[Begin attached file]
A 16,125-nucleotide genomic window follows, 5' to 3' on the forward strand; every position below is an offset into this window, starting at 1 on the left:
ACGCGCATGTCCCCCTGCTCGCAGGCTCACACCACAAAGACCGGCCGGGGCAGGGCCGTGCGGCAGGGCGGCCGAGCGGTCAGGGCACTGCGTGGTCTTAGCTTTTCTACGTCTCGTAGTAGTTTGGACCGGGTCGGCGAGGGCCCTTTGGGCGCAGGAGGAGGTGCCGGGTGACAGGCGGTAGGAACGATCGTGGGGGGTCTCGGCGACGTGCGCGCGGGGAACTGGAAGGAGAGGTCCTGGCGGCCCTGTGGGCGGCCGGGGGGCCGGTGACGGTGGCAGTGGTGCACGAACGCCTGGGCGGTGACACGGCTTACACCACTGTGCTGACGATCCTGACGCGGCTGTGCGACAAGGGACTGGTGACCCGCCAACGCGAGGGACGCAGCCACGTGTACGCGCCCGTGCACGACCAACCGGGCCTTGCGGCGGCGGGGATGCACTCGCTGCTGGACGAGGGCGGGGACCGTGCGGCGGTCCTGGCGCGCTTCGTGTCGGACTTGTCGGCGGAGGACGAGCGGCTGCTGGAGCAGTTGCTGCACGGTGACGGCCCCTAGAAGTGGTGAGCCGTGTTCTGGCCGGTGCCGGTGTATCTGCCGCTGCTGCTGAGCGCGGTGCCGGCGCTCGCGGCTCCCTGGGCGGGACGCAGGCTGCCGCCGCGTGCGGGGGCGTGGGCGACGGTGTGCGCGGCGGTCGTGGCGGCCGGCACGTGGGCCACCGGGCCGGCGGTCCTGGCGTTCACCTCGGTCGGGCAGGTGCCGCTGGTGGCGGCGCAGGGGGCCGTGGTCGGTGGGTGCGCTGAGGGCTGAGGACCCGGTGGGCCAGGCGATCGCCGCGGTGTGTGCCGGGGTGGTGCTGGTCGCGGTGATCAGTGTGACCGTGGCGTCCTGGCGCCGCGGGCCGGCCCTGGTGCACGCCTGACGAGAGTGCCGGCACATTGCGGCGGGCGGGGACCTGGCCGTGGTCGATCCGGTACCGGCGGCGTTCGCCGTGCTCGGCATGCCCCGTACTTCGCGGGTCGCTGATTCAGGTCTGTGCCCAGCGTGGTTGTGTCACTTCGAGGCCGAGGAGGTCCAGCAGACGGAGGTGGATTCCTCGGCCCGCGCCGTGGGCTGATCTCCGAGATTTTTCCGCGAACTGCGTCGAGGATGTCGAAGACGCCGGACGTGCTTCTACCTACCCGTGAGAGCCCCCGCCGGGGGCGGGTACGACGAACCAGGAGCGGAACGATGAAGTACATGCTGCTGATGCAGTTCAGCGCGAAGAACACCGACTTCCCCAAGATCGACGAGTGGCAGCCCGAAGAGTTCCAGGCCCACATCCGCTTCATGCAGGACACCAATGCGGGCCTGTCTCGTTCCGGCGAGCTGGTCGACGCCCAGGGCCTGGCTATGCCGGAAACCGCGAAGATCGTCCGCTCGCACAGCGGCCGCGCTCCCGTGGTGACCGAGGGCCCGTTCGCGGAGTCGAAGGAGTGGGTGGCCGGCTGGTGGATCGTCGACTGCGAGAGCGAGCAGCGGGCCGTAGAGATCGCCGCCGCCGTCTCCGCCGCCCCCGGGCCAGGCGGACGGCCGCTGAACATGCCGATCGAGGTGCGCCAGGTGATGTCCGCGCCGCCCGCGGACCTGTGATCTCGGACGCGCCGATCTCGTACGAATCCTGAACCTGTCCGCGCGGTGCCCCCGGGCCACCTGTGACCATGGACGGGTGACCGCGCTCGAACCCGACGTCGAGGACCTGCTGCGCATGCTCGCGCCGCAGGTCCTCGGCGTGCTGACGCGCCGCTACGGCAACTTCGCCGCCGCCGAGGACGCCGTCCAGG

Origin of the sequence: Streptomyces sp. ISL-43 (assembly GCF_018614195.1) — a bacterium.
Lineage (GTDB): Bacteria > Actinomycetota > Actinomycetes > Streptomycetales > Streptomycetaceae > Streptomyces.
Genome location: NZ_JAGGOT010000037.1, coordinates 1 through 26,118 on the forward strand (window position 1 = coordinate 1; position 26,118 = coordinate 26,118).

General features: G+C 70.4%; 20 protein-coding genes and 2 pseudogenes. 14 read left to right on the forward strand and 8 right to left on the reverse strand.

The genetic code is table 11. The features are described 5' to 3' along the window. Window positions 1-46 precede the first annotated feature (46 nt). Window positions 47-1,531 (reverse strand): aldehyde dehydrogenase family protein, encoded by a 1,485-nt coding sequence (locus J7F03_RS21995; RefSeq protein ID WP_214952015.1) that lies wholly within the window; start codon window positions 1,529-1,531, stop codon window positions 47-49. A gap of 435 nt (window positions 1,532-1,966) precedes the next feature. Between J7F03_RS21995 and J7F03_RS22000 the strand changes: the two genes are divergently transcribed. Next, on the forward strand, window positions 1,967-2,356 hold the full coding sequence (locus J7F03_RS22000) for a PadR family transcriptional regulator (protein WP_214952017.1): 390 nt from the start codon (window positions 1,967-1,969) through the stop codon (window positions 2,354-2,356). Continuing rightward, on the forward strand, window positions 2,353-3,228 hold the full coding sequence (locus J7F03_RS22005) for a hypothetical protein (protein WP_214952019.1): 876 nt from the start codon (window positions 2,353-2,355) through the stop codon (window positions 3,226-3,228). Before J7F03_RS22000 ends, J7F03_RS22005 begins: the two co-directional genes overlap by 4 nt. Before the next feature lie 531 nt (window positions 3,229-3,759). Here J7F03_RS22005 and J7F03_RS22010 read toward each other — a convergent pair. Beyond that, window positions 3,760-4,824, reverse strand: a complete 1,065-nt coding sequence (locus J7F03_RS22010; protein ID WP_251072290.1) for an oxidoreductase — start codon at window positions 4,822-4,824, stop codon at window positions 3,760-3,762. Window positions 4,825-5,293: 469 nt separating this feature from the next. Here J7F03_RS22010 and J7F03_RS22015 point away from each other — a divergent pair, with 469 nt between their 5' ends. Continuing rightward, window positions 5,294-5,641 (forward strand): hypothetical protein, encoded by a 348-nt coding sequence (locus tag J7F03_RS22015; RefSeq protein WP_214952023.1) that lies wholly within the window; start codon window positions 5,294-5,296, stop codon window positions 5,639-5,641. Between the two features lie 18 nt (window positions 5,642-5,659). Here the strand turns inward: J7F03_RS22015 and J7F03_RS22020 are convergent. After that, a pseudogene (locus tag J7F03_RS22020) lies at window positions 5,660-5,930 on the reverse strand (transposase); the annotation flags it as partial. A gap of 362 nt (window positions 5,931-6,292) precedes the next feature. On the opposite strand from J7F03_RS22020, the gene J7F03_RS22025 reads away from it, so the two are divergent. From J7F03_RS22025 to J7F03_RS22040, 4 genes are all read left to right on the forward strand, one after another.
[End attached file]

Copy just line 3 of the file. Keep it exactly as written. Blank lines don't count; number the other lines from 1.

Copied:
Origin of the sequence: Streptomyces sp. ISL-43 (assembly GCF_018614195.1) — a bacterium.